Have you tried to quit smoking before ?
Whether or not, take comfort that most smokers try and fail many times, before they finally quit. Past failures do not suggest you cannot.
TIP: Begin with the fact that it is harder than you think. You will probably get frustrated several times, on the way.
But…DON’T GIVE UP TRYING!.
First of all: You need to change the way you think about smoking.
It may help if you think on any of those lines:
“Smoking is bad for me. Period.”
“Quitting is tough, but I am tougher.”
“I want freedom from Cigarettes.”
“I am in control, not my cigarettes.”
REMEMBER: You are the only one who has to make the decision. Your loved ones may want you to quit, but the real commitment must come from you.
Still strong on your resolve…go to the next step. 🙂
Second: Decide a quit day and make a plan.
• Pick a day within the next one month. It could be an important date ( a birthday, any anniversary etc or any number you like). Circle that date FIRMLY on your calendar. And make a strong, personal commitment to quit on that day.
• Tell your friends and family about the QUIT DAY
• Get rid of all ashtrays, cigarettes in home, car, workplace etc.
• Get ready with a stock of chewing gum, hard candy, cinnamon sticks, toothpicks, straws, coffee stirrers, even pencils/pens ( No am not kidding ).
Third: Decide on the right course: .
There is no one way—you can chose your own:
Stop all at once
Reduce gradually the no of cigarettes each day, then stop on the QUIT DAY
If you want to take the help of medications, or Nicotine Replacement like gums, lozenges, patches : You need to consult a doctor in advance who will prescribe medication and tell you if it is safe for you to take the nicotine replacement.
The medication will have to begin a week before the quit day. The Nicotine Replacement, however, will be used as and when needed.
TIP: Practice often repeating to yourself: “No thank you, I don’t smoke.”
Fourth: On the quit day: Make it a DIFFERENT DAY:
• Don’t smoke AT ALL….not even a puff.
• Make a routine that is busy, and keeps you on feet, be active. Change a routine…take breakfast, lunch at different location and different menu from the routine.
• Drink loads of water and juices.
• Tell friends and family to avoid smoking around you, and that they support your day without cigarette with louder support, pat, hug etc.
TIP: Know that withdrawal symptoms and craving are due to physical and mental nicotine dependence and NOT CIGARETTE.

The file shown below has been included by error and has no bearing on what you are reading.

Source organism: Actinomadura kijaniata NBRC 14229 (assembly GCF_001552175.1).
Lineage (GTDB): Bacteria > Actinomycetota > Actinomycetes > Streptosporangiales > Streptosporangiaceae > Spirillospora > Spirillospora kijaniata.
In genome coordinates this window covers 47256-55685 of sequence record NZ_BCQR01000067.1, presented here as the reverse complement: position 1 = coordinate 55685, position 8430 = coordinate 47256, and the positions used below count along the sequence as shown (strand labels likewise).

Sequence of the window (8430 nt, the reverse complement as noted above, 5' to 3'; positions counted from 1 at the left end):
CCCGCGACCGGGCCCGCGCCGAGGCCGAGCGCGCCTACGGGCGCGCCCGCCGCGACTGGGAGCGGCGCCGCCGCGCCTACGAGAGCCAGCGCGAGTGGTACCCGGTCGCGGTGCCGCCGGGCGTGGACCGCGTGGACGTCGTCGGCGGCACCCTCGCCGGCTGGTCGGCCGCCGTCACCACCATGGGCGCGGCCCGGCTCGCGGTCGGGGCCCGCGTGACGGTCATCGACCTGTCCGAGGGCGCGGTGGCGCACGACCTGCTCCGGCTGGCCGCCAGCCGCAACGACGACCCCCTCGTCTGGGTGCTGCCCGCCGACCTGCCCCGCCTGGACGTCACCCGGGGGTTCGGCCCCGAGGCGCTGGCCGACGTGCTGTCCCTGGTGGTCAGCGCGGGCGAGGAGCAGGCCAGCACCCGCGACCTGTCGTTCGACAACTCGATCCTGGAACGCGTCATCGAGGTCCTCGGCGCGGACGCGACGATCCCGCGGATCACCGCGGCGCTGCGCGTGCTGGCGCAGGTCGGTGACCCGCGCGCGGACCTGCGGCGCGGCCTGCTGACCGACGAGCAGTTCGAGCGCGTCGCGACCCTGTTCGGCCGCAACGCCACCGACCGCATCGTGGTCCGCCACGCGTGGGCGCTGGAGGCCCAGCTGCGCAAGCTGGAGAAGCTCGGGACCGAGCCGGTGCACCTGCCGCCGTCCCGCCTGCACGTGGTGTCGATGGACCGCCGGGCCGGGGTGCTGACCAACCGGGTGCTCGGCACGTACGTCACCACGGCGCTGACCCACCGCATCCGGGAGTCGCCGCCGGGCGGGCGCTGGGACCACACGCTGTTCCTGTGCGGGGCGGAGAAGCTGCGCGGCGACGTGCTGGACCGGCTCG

Fifth: If and when you get a craving :
Do something that keeps your hands busy, like holding a pencil in the hand like a cigarette, which can help distract you from the urge to smoke.
Replace the pack of cigarettes in the pocket with a talisman(e.g., a photo of a loved one or a souvenir) that reminds you of what you want to accomplish.
Breathe deeply: When you smoked, you breathed deeply as you inhaled the smoke. So, when the urge strikes now, breathe deeply and picture your lungs filling with fresh, clean air.
Delay the lighting up: If you feel that you are about to light up, hold off. Tell yourself you must wait at least 10 minutes. Often this simple trick will allow you to move beyond the strong urge to smoke.
TIP: Remind yourself of your reasons for quitting and the benefits you’ll gain as an ex-smoker.
Sixth: Staying quit
Remember the Mark Twain quote?
You too may have to quit several times.
If so, you know that staying quit is the final, longest and most important stage of the process.
Use the same methods (as above) to stay quit as you did to help you through withdrawal.
Think ahead to those times when you may be tempted to smoke, and plan on how you will use other ways to cope with these situations.
IMPORTANT: Repeat in your heart “I am a non smoker”
Sounds silly? No, it isnt. Many smokers see themselves as one– a self image which wants them to still have a cigarette.
BEWARE: More dangerous, perhaps, are the unexpected strong desires to smoke that can sometimes happen months or even years after you’ve quit. Rationalizations can show up then, too. To get through these without relapse, try these:
• Remember your reasons for quitting and think of all the benefits to your health, your finances, and your family.
• Remind yourself that there is no such thing as just one cigarette — or even one puff. As you will often suddenly have the urge `just one cigarette.
• Ride out the desire to smoke. It will go away, but do not fool yourself into thinking you can have just one.
• If you are worried about weight gain, put some energy into planning a healthy diet and finding ways to exercise and stay active.
Seventh: What if you slipped and did smoke?
Don’t feel guilty. YOU DID NOT FAIL. You can look at it to realise what went wrong and renew your commitment.
REMEMBER: Even if you do relapse, very few people are able to quit for good on the first try. In fact, it takes most people several tries before they quit for good.
IMPORTANT: Figure out what helped to you during the Quit period, and what made you relapse.
MAKE A STRONGER COMMITMENT THIS TIME.
FINALLY: If you`ve succeeded:
Don’t pretend smoking wasn’t enjoyable. IT WAS.
After you have smoked your last cigarette, throw out all your tobacco products in the trash or burn them in a bonfire.
Do not give them to another smoker, and least of all to a friend.
Discarding your tobacco like a funeral that says goodbye to an old love and starts you onto a new life.
GRIEVE the loss of your love. It’s okay.
Credits: Smoking Cessation Program in Credit Valley Hospital, Mississauga, Ontario, Canada.